The following commentary comes from an independent investor or market observer as part of TheStreet's guest contributor program, which is separate from the company's news coverage.
NEW YORK (
) -- The
volatility index soared Thursday, as asset prices for all products with the exception of U.S. Treasuries were hammered. Crude oil prices fell below $80 dollars a barrel, while gold and silver saw enormous slides. U.S. equity prices were down more than 3%, on the back of Wednesday's powerful selloff.
The selloff is on the heels of the
downgrading their outlook of the U.S. economy after Wednesday's meeting. Despite adding additional liquidity in the form of the "twist," markets were not impressed and instead focused on global growth. The downgrade by the
of inflation expectations hit gold and silver prices which collapsed. Silver
dropped more than 10% while gold was down nearly $60 dollar per ounce.
The FOMC announced "Operation Twist" in which the Federal Reserve will sell $400 billion worth of three-year Treasuries and purchase the same amount of six- to 30-year U.S. Treasuries. The amount of twisting is slightly more than market participants expected -- 29% of the bonds purchased will be 20- to 30-year tenors in an effort to drive down the longer end of the Treasury curve. There are several significant similarities between Operation Twist and the Fed's QE programs and one key distinction.
In Wednesday trading yields on 10-year Treasury notes fell to 1.77%, their lowest level on record going back to 1977, which was one effect the Fed was hoping to have. The Fed's move to keep more of its portfolio in mortgage bonds should also pull mortgage rates down as well.
In the U.S., initial jobless claims dropped by 9,000 to 423,000 during the week ended Sept. 17, according to the Labor Department. Claims filed in the previous week were revised to 432,000 from an originally reported 428,000. Economists had forecast claims would decline by 8,000 the week. The four-week moving average of new claims, rose by 500 to 421,000.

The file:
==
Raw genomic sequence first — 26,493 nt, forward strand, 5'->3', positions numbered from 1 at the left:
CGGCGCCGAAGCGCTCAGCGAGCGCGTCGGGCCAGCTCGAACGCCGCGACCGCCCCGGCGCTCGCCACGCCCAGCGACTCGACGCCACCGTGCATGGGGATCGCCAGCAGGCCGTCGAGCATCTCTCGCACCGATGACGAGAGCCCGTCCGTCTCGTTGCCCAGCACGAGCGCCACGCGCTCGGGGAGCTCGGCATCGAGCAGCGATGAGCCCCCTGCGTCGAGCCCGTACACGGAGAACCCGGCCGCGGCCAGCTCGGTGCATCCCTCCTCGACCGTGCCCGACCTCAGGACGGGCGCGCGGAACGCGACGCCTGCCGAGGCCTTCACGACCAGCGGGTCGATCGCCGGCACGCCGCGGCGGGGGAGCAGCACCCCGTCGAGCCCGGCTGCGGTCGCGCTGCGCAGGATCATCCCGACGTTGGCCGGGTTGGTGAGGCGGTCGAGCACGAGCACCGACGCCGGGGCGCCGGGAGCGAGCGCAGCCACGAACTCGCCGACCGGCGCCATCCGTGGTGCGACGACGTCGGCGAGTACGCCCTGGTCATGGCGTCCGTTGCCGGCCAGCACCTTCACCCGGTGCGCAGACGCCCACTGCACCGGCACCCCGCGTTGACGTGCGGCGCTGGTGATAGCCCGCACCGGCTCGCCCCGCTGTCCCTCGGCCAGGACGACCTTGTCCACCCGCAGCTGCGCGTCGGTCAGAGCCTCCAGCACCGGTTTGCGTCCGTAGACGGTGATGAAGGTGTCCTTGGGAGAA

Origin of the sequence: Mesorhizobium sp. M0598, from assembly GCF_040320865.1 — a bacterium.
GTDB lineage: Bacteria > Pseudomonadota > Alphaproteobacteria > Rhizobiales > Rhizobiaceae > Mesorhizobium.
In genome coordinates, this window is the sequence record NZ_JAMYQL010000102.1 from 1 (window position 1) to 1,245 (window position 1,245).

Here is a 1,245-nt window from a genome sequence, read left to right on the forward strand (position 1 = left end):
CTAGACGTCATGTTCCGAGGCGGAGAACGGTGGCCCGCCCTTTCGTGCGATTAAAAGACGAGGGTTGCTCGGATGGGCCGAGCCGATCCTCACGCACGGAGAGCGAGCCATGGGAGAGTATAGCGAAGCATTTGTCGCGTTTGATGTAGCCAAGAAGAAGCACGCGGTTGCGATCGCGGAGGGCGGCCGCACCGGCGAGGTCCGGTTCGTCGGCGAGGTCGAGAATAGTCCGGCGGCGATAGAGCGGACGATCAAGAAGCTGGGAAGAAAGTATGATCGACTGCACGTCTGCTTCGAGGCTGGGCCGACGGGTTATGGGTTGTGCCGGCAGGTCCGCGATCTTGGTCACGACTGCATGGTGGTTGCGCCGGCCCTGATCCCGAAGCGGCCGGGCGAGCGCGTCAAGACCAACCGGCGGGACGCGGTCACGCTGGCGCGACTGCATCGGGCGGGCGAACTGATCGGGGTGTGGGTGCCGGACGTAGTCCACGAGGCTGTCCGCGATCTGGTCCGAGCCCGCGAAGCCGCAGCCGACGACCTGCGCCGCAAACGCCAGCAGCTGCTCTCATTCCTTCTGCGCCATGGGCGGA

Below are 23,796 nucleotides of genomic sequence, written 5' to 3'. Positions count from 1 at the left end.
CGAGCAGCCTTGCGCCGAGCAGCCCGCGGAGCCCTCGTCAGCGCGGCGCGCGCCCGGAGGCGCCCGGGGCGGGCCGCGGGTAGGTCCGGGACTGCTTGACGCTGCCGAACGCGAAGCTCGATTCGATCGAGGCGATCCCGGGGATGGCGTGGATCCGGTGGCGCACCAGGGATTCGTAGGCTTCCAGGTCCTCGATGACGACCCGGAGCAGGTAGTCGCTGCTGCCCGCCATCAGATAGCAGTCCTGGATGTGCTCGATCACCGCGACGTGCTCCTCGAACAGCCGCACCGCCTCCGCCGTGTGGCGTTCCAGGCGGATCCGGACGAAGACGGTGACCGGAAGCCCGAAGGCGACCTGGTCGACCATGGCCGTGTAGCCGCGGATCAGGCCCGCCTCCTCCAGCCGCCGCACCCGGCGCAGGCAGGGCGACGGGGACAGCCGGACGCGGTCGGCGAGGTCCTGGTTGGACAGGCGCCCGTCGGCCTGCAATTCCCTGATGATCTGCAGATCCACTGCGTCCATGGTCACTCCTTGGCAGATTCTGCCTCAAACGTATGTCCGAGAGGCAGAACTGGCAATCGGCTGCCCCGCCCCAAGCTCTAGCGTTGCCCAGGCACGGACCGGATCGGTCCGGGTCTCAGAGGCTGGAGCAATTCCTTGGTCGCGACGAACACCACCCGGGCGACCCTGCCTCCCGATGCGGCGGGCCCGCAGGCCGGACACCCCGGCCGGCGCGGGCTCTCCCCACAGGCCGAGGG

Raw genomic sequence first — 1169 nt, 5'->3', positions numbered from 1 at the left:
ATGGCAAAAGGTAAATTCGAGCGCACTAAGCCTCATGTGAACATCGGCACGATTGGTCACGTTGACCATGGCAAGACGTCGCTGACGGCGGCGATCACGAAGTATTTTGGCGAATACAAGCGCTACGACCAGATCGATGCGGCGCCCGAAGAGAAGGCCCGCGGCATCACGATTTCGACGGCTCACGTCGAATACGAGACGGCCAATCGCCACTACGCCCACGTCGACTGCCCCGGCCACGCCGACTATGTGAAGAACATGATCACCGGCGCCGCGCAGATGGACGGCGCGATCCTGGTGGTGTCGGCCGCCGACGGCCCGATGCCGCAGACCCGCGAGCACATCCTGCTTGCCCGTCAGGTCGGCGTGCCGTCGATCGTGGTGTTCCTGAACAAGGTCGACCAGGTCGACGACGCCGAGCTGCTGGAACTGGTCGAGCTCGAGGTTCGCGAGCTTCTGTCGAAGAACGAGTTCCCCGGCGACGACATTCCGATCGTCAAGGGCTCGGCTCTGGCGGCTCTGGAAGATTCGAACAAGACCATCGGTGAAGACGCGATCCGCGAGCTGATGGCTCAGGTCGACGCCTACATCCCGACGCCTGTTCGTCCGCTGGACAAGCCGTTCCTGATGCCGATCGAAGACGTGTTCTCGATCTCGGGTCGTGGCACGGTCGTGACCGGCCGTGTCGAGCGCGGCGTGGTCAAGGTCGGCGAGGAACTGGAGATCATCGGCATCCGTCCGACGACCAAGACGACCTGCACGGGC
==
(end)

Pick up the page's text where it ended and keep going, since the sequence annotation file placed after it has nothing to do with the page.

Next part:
Additionally, the preliminary
HSBC China Manufacturing Purchasing Managers Index
fell to 49.4 in September from a final reading of 49.9 in August, according to HSBC Holdings PLC. The fall in the PMI could reignite some concerns over a sharp economic slowdown in China, due to weakening global demand for Chinese goods and various tightening measures at home. The positive news from this data is that the People's Bank of China could potentially begin to loosen policy driving up commodities and equities.
trading team is monitoring the VIX volatility index, higher by nearly 14% and testing levels seen in August. The 48% level has historically been resilient, and has only been breached during the financial crises. The 31% level has been strong support during the past 2 months. A break above 48% would likely see a test of volatility toward 60%.
After the bell,
officially named Meg Whitman as CEO and president, effective immediately.
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This commentary comes from an independent investor or market observer as part of TheStreet guest contributor program. The views expressed are those of the author and do not necessarily represent the views of TheStreet or its management.